Where do the Black experience and the Jewish experience overlap?

In a passion for Jazz and Justice.

Join NJPAC — and its partner organizations Congregation Ahavas Sholom and the Rutgers-Newark Institute for Jazz Studies — for the premiere performance of The Jazz and Justice Suite, a new work celebrating the activism and artistry of both communities.

The new piece, written and arranged by Oren Neiman and David Freeman for this event, will be performed by Sha’ar, a New York-based group of Jewish jazz musicians (including Neiman and Freeman), with a special appearance by saxophonist, and NJPAC’s Director of Jazz Instruction, Mark Gross.

Listen to this new work — performed in person at Congregation Ahavas Shalom — and then, take part in a multifaceted Zoom discussion of the role of faith, music, and activism in both the Black and Jewish communities over the decades. In particular, the conversation will serve as a tribute to the Jazz and People’s Movement, a protest effort founded in 1970 by musician and activist Rahsaan Roland Kirk whose efforts focused, in part, on ensuring that jazz would be performed in mainstream venues.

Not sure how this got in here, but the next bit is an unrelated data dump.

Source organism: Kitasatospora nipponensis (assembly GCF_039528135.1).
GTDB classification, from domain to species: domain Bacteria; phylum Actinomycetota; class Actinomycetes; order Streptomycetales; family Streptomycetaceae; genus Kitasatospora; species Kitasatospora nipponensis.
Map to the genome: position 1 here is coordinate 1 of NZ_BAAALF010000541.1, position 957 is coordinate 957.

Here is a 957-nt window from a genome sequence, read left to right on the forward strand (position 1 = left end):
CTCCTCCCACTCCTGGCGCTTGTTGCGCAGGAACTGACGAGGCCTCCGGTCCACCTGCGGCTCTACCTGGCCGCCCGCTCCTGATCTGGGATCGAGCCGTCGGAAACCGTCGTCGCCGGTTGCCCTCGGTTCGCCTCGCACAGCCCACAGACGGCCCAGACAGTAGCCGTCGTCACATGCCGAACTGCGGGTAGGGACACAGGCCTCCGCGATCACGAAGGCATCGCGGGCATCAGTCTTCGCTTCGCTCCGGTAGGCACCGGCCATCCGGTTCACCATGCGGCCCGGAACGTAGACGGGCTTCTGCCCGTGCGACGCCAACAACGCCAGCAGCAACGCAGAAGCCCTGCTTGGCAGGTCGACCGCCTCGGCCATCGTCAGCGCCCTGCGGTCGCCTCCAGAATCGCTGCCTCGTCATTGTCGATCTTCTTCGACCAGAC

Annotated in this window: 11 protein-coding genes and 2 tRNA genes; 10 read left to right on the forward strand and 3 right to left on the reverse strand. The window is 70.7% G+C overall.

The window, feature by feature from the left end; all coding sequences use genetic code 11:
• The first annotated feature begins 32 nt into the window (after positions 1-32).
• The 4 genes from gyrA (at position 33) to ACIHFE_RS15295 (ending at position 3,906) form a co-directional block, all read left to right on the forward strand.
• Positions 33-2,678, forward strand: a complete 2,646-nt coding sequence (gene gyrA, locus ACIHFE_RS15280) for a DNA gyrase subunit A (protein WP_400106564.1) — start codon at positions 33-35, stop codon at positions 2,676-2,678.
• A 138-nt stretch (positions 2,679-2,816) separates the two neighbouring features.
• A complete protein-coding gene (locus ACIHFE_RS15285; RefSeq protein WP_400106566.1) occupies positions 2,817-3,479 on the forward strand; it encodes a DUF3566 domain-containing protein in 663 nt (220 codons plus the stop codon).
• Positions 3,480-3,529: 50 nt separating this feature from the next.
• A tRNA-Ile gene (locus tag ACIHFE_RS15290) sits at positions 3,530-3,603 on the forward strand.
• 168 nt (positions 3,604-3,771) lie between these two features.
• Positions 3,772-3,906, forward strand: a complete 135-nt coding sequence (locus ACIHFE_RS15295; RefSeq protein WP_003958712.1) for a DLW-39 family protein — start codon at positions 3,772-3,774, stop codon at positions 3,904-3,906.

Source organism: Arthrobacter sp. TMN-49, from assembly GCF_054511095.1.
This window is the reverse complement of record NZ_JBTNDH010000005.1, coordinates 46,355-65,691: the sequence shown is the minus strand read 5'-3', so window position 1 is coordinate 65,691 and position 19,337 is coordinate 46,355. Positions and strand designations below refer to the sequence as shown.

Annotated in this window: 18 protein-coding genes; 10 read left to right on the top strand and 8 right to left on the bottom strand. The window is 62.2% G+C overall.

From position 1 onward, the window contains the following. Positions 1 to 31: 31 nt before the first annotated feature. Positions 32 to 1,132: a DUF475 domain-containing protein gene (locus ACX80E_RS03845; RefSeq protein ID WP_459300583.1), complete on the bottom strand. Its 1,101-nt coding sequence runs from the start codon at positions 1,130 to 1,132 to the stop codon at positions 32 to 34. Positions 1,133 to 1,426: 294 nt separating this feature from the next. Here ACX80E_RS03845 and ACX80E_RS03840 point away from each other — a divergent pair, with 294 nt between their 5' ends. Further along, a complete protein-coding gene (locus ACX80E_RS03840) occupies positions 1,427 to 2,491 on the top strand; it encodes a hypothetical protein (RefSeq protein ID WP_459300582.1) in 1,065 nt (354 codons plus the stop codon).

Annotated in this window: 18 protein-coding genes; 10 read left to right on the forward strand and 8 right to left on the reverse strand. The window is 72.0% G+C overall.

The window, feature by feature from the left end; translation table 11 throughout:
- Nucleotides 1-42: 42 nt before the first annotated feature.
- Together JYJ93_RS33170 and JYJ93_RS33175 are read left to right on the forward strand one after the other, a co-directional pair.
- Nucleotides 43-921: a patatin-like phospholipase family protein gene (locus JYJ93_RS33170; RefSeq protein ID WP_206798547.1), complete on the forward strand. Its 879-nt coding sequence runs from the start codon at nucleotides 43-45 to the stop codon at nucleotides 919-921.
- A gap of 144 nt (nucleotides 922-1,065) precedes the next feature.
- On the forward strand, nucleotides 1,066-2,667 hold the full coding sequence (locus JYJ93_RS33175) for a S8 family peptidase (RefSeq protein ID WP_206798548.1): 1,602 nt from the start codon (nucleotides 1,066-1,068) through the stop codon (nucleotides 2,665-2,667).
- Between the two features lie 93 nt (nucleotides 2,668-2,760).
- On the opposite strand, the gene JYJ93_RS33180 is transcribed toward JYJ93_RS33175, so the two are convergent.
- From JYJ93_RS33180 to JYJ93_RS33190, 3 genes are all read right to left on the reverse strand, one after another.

Speakers representing both the protestors of that era — including Kirk’s widow, Dorthaan Kirk, Newark’s “First Lady of Jazz” — and today’s Black Lives Matter movement, as well as historians of jazz, will talk about how the struggle for social justice and the role music plays in that effort, has changed over the years, but still blends the hope for change with the sounds of “Black classical music.”

Panelists include:

Wayne Winborne

Institute of Jazz Studies, Rutgers University

Ambrose Akinmusire

Jazz Trumpeter, Blue Note recording artist
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Melvin Gibbs

Bassist, Producer, Author
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Mark Davis

Co-Founder, Jazz and People's Movement
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Chivona Newsome

Co-Founder of Black Lives Matter Greater NY
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Performance by:


International NY based group of Jewish musicians
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Mark Gross

Director of Jazz Instruction
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